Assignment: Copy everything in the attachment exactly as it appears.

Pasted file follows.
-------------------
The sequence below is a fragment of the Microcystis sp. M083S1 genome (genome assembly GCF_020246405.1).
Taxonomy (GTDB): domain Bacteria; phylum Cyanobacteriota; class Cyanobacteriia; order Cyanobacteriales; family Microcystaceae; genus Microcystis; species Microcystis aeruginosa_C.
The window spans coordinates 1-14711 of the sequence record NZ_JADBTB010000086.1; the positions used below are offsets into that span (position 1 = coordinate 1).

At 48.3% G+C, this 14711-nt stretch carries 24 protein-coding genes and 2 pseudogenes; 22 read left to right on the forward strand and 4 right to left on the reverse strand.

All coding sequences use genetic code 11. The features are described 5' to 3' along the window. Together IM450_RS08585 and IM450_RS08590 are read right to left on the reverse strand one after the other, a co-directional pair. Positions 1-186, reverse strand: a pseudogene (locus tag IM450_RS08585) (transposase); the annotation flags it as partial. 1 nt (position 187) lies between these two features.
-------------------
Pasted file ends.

The sequence below is a fragment of the Microcystis sp. M083S1 genome (genome assembly GCF_020246405.1).
Taxonomy (GTDB): domain Bacteria; phylum Cyanobacteriota; class Cyanobacteriia; order Cyanobacteriales; family Microcystaceae; genus Microcystis; species Microcystis aeruginosa_C.
The window spans coordinates 1-14711 of the sequence record NZ_JADBTB010000086.1; the positions used below are offsets into that span (position 1 = coordinate 1).

At 48.3% G+C, this 14711-nt stretch carries 24 protein-coding genes and 2 pseudogenes; 22 read left to right on the forward strand and 4 right to left on the reverse strand.

All coding sequences use genetic code 11. The features are described 5' to 3' along the window. Together IM450_RS08585 and IM450_RS08590 are read right to left on the reverse strand one after the other, a co-directional pair. Positions 1-186, reverse strand: a pseudogene (locus tag IM450_RS08585) (transposase); the annotation flags it as partial. 1 nt (position 187) lies between these two features.